"The most glaring concern is that the commission is unable to quantify the benefits for society, while conceding that the costs to companies in terms of compliance and more accurately measuring emissions, as well as to the SEC itself, will be in the millions."

Why this is important: The Securities and Exchange Commission is proposing a rule to require companies to report on the climate effects of their greenhouse gas emissions. The benefits of such a rule are difficult to quantify, and there are many who believe that evaluating a company's compliance with climate goals belongs with individual investors, who can refuse to invest in companies that they feel don't disclose sufficient information about climate effects. --- David L. Yaussy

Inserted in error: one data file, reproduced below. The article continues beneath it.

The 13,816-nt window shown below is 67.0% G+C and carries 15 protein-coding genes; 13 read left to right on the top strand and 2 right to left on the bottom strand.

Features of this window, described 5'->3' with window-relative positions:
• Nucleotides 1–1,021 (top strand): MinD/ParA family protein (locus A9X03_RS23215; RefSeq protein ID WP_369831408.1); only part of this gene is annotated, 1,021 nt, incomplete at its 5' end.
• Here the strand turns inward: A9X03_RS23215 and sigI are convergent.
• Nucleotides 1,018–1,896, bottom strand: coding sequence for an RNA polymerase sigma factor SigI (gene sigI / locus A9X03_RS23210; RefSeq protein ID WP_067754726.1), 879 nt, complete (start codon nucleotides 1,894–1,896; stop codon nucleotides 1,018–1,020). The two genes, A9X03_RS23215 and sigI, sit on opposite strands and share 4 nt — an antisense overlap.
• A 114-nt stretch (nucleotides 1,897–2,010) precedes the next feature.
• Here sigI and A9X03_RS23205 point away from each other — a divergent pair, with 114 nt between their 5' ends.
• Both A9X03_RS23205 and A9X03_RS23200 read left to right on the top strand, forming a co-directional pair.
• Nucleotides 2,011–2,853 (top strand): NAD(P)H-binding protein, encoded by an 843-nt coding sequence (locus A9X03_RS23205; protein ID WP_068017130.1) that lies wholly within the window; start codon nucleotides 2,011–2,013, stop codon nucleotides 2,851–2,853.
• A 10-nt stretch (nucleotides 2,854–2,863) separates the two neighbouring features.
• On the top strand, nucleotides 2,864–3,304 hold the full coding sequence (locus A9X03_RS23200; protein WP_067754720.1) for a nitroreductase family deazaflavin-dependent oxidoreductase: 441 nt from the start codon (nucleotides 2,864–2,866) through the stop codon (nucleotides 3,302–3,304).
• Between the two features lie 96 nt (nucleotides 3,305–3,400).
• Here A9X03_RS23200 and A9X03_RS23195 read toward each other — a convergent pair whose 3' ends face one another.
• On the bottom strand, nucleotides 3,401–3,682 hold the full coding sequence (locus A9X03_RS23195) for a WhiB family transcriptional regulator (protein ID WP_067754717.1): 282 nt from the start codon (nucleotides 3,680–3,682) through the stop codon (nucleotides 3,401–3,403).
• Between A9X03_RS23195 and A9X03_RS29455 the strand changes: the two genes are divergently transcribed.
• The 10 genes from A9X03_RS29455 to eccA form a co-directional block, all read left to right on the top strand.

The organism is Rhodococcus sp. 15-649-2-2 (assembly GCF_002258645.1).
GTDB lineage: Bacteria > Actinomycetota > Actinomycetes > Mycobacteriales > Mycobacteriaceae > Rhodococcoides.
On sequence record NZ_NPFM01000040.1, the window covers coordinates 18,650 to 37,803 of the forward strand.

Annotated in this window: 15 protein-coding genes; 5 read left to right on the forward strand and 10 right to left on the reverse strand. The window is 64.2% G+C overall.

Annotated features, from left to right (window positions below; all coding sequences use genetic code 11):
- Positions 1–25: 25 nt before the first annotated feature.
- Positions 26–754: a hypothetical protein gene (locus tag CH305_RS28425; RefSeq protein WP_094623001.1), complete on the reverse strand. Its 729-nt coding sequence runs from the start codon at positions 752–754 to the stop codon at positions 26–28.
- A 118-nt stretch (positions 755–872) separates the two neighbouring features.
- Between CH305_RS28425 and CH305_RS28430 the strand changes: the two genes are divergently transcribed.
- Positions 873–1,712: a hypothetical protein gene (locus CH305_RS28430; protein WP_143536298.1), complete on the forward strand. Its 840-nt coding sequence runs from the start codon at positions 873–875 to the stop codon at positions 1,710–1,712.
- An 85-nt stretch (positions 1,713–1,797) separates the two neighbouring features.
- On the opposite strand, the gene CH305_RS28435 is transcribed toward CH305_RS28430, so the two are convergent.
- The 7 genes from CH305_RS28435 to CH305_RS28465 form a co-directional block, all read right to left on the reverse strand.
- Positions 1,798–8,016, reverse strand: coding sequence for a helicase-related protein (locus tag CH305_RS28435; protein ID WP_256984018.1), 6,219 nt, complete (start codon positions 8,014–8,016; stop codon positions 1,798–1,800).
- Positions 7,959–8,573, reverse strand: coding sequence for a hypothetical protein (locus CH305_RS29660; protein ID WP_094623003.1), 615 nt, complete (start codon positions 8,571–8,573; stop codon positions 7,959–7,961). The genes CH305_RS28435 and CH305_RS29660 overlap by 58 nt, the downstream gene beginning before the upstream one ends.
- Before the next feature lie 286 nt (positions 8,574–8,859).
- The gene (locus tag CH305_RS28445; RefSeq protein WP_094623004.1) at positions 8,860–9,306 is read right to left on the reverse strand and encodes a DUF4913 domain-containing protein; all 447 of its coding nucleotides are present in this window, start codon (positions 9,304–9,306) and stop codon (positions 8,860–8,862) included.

"Williamson currently is the senior counsel to Lauren McFerran, the chairman of the National Labor Relations Board."

Why this is important: West Virginian Chris Williamson has been confirmed by the U.S. Senate as the Assistant Secretary of Labor for Mine Safety and Health. Williamson served in MSHA under the Obama administration and until confirmed, was the Senior Counsel for the Chairman of the National Labor Relations Board. He also previously worked as a legislative assistant to West Virginia Senator Joe Manchin. Assistant Secretary Williamson will oversee regulatory and enforcement in all U.S. mining, both coal and hard rock mining – which covers all mining from rock quarries to gold mining. --- Mark E. Heath